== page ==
Every business needs a budget. It’s an essential part of a business plan that prevents your funds from running dry or eating into your profits. 

But all too often, business budgets fail, leaving business owners in difficult positions. To help prevent your business budget from doing the same, let’s take a look at some of the most common reasons that business budgets fail:

  • The budget is unrealistic
  • The budget is done once a year
  • Unexpected costs
  • The entire budget is used too quickly
  • Expenses are missing from the budget
  • The budget isn’t taken seriously

The budget is unrealistic

No matter how hard you try, a budget will always be theoretical. Circumstances will change, and costs will be different as time goes on. 

The only real way to counteract this is to regularly check your budget and see how much you’re spending compared to your predictions. Then, when you know the reality, you can adjust your budget to be more realistic. 

If you have employees and different departments, getting them involved with budget planning is a great idea. First of all, it’ll let them know your resources’ limits and make them feel more responsible for taking care of them. But more importantly, as experts in their fields, they’ll know better than anyone the actual costs of certain items. 

The budget is done once a year

Following on from the last point, regular budget review and updates are essential. Unfortunately, the old model of an annual budget just doesn’t seem applicable anymore, especially with global pandemics making supply chains and business regulations wildly unpredictable.

The best solution is accurate spending records and regular budget reviews. For example, reviews could be done every month, and actual changes could be made every 3 months to prepare for the next financial quarter. 

For the best possible records or your income and expenses, try using accounting software. It can automatically track all your transactions and give you long term projections based on your spending. 

Unexpected costs

This one is particularly true for new businesses that might underestimate the actual costs of certain expenses or encounter hidden costs that they weren’t made aware of. 

For example, you might budget £20 per month for a CMS (Content Management System) subscription only to find out that you are charged extra for transaction fees. 

The best way to avoid this is to get advice from as many people as possible. Speak to other business owners in your industry, compare service providers, and ask them if your budget seems realistic to them, where they were caught off guard by hidden costs, and if they could recommend cheaper alternatives.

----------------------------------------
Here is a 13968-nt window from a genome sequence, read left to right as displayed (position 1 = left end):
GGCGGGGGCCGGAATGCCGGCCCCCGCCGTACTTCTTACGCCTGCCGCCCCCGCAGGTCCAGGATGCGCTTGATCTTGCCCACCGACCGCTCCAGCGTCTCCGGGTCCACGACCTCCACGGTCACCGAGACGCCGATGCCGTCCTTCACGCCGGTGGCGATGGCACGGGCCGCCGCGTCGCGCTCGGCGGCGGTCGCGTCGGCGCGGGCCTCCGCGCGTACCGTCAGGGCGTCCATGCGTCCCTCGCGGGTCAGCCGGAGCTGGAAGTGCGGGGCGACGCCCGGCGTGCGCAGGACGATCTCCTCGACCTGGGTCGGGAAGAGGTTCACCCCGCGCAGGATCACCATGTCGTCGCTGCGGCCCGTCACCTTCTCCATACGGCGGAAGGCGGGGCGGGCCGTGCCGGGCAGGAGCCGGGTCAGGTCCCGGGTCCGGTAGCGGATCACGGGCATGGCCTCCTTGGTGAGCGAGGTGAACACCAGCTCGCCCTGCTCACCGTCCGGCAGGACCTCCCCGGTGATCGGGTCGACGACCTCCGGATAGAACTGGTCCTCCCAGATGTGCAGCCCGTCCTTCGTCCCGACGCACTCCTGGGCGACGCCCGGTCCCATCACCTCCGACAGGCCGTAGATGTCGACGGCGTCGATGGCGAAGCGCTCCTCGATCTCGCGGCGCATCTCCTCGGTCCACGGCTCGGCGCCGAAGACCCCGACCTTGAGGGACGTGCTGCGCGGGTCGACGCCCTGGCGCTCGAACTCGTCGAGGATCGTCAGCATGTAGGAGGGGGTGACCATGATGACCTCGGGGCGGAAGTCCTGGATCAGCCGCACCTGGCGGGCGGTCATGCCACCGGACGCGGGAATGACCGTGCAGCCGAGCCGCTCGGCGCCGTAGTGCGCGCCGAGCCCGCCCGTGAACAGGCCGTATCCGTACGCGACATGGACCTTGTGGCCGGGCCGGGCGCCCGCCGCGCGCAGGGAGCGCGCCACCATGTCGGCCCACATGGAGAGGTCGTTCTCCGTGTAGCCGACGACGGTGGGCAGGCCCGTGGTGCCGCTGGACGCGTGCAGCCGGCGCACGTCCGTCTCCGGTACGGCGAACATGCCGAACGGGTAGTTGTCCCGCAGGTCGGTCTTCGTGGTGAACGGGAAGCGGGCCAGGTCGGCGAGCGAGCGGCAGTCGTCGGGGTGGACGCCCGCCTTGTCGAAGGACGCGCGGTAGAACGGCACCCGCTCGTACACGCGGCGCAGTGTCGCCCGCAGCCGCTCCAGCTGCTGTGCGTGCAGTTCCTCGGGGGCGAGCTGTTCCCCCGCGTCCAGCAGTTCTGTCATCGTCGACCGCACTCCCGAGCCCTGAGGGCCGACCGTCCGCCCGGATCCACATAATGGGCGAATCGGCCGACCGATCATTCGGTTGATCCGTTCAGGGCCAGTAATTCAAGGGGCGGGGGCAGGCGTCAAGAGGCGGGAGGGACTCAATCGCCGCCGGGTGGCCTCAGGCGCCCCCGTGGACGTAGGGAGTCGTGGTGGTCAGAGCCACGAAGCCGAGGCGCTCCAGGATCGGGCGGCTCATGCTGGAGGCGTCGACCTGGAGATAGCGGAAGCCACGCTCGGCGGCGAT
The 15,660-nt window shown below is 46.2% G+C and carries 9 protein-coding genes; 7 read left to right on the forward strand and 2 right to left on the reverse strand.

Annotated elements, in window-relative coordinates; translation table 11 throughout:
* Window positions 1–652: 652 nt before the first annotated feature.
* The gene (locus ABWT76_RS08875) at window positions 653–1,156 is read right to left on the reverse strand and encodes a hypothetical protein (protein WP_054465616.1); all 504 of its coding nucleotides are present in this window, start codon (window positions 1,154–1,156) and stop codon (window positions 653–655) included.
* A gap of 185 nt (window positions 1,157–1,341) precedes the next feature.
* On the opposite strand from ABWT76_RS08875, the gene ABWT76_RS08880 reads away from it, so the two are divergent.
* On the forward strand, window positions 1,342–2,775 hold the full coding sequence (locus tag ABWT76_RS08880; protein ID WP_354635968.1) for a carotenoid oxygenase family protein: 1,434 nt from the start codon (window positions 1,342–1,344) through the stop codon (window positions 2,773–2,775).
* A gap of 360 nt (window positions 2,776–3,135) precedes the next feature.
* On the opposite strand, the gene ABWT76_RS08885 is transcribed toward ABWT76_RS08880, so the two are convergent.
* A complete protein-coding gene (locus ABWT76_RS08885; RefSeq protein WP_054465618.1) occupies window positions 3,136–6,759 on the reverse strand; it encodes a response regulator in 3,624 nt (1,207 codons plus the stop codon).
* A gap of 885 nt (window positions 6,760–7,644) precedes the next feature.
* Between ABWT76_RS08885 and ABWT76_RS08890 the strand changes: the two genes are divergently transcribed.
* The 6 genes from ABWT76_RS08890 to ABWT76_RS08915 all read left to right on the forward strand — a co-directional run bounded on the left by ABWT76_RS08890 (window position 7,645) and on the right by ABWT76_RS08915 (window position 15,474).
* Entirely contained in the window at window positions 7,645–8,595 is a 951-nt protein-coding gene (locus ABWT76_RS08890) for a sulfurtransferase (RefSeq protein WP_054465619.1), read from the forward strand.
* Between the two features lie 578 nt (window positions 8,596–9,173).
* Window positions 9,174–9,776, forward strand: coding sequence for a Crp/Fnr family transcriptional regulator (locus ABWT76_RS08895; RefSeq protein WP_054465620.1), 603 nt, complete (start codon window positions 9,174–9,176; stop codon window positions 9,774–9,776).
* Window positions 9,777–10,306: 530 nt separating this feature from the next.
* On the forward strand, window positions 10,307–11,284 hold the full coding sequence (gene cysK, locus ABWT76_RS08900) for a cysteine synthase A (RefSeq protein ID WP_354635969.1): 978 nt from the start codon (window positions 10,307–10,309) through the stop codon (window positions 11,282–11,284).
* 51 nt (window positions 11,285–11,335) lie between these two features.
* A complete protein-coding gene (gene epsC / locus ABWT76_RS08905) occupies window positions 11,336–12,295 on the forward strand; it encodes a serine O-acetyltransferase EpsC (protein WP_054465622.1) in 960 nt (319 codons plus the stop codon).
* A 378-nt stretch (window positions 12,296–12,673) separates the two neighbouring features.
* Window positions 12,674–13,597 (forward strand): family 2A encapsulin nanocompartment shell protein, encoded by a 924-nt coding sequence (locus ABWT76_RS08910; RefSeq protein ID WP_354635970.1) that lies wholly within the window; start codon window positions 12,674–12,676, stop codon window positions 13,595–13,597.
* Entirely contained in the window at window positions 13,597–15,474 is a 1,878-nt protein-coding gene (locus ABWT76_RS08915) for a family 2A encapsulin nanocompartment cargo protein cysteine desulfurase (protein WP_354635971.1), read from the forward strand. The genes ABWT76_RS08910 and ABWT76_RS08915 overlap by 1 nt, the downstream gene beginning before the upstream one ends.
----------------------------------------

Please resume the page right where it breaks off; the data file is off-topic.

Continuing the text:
Spending too much too fast

This is another problem with yearly budgets. Or, more specifically, allocating that entire budget at the start of the year. The danger here is that you can use a large portion of the budget without seeing the results of that spending, meaning it could all be for nothing. 

Burning through a budget can be fairly easy when it looks like an endless pot, so space out the budget into months instead. If a department does need a larger share for a particular expense, have them make a request and ask for their reasoning. 

Missing items from your budget

A budget only really works if it’s used properly. Problems can arise when business accounts are used for extra expenses that were never planned for. This might include extra costs like the ones we mentioned earlier, or worse, personal expenses. 

If you do end up paying extra costs, sometimes it’s unavoidable, then adjust your budget as soon as possible to see how it affects your future projections. Most of the time, these are small costs that you might not have considered before, but they all add up. 

When it comes to making personal expenses with your business count, just don’t. It’s a slippery slope that will make things much more confusing later on. If, for some reason, you have to use your budget for a personal expense, make sure you repay the amount so there’s no missing money. 

An easy solution is to open an entirely separate business account for your business. This will reduce the temptation to use business accounts for personal expenses, and vice versa, and instantly account for any extra costs, no matter how small. 

Not taking the budget seriously

A budget shouldn’t be treated as a rough estimate or best case scenario. Instead, it should be treated as part of your business’ roadmap to success. It can be a powerful resource, so if you really take the time to write an accurate budget, you’d be foolish to ignore it. 

It’s tempting to ignore slight discrepancies or inefficient spending, but it makes a huge difference over time. Most of us don’t enjoy reviewing our budget because, frankly, it’s a stressful concept. The idea of losing money, personally or in business, can lead to panic. 

But it’s always the case that the best way to improve a stressful situation is to face it head on. Take responsibility for your budget, make the changes you need to, and soon you’ll feel like it’s actually helping you rather than working against you. 

Control your budget with a simple app

Financial management can be stressful and time-consuming when you’re self-employed. That’s why thousands of business owners use the Countingup app to make their financial admin easier. 

Countingup is the business current account with built-in accounting software that allows you to manage all your financial data in one place. With features like automatic expense categorisation, invoicing on the go, receipt capture tools, tax estimates, and cash flow insights, you can confidently keep on top of your business finances wherever you are. 

You can also share your bookkeeping with your accountant instantly without worrying about duplication errors, data lags or inaccuracies. Seamless, simple, and straightforward! 

Find out more here.

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